Learning a new skill entails familiarizing yourself with brand new tools and techniques. It requires hours of practice, watching video tutorials online, attending workshops hosted by skilled artisans—information overload. Work through it one step at a time so you don’t get overwhelmed. A great way to start is not by grabbing the powerful machine right away but by reading up on (1) how it works and (2) how it is used. Soon, you’ll see yourself learning the craft and doing it with ease.
Not everyone knows about the different tools you may use for crafting, welding, or building your dream house. Today, we’re shedding light on plasma cutters and how to use them. A plasma cutter works with different kinds of gas, from compressed air to argon or oxygen, to penetrate and cut through metal.
Do you remember your science classes back in the day? Most of you would remember the three states of matter, but are you still familiar with the fourth state? That’s what we’re dealing with—plasma.
Plasma is different from gas since it contains the same number of negative and positive ions. When high heat is applied to the gas and transforms into plasma, it gains a unique capability powerful enough to melt and cut through metal. When plasma is directed towards a piece of metal at a very high speed, the electrons in the plasma collide with the base metal.
What’s great about a plasma cutter is that, even though it’s such a powerful tool with a great many applications, it’s as straightforward as a machine can get. Even when you use the basic handheld model, you can easily use the torch and electric and gas inputs.
The first thing to keep in mind is that every plasma cutter needs a steady supply of dry air. Although the majority of the machines use filters to remove any dust particles or impurities from the air feed, other machines do not. Your plasma cutter, for one, requires a good compressor.
A plasma cutter runs on either 110v or 220v. Both are great choices for hobbyists who are just starting out with the craft. The 110v plasma cutter has excellent portability, making it ideal for mobile workers. However, since it only runs on 110v, there might be limitations on the thickness of the metal that you’ll be cutting.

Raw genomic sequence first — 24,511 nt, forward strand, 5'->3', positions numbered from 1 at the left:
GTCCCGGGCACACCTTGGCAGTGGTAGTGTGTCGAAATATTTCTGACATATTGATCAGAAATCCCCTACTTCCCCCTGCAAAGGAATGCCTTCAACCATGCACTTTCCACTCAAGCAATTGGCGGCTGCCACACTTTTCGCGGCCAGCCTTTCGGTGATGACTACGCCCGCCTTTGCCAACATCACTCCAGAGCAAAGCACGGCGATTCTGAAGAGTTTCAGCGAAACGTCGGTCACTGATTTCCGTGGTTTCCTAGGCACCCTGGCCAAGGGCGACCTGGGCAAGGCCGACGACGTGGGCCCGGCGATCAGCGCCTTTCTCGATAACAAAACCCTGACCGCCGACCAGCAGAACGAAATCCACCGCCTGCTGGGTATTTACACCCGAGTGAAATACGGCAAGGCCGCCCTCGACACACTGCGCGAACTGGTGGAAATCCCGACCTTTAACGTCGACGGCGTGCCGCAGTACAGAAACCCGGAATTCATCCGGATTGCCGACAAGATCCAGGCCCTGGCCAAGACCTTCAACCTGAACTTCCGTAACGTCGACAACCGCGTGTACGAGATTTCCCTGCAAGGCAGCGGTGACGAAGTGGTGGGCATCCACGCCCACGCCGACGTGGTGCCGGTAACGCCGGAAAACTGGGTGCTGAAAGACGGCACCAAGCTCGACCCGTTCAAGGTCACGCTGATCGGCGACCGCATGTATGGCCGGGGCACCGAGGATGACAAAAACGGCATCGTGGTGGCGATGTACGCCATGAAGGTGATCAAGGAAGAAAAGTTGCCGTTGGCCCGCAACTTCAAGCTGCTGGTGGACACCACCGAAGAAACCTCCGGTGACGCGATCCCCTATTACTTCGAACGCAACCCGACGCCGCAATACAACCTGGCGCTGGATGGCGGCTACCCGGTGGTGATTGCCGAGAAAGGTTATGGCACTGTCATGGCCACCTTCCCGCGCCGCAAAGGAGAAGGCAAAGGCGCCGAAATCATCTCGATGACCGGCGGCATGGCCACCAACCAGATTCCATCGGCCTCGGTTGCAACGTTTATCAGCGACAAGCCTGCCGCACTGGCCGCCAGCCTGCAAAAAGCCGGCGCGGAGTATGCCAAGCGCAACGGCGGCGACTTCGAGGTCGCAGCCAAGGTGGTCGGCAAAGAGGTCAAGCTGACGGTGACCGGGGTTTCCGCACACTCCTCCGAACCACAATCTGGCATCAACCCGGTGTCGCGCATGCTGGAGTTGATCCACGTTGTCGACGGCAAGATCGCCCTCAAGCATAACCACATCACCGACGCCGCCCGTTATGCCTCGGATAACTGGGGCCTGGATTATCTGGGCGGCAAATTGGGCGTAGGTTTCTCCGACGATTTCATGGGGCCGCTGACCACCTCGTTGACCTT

When you finish setting up the air and plugging in the machine, you’re ready to use your plasma cutter. Just make sure that you mark the metal before you start cutting. This is to guarantee that you’re only feeding the machine what it can handle. Other machines that use 220v can cut at least ⅜” thick of metal.
Another big thing that you need to remember is cutting speed. It’s crucial to know that when the metal you want to cut is thick, the slower your cutting speed needs to be. When you move through the metal too quickly, you may not carry out your desired results.
Similar to welding, plasma cutters also need replacements to their consumables from time to time. The main thing you need to prepare to replace would be the tip of the plasma cutter.
Some of the well-known plasma cutter brands house their own supply of tips and other components that are only compatible with their products. Meanwhile, others use generic components that you can avail of at a more affordable price.
Now that you’ve got a basic understanding of what a plasma cutter is, it’s time to learn how to operate the machine to fit your needs.
When you plan on cutting through metal with a plasma cutter, make sure that you do this at a suitable workspace that’s safe and wide enough to avoid any welding accidents.
Make sure that you have a balanced and sturdy table in a spacious workshop. Ensure that your workspace also has enough air circulation and remove any flammable materials in the immediate vicinity.
Before you cut any metal or turn on your plasma cutter, make sure that you follow the safety rules and regulations to ensure no harm comes to you.
Follow these instructions to minimize the risk of accidents:
Depending on the machine you’ll be using, you’ll need to adjust the amperage, which is also relative to your cutting speed. For 18-gauge sheet metal, the ideal current is 25 amps. Bear in mind that the thicker the metal, the higher the amperage you’ll need.
If you plan on pursuing a career in plasma cutting, such as metal fabrication, automotive repairs, and art installations, investing in a plasma cutter would certainly do you a great deal.
Different kinds of plasma cutters are available in the market. You can find great ones that come with their own set of components for only $800 and below. Thorough research and practice go a long way, so what are you waiting for? Invest in your own plasma cutter now!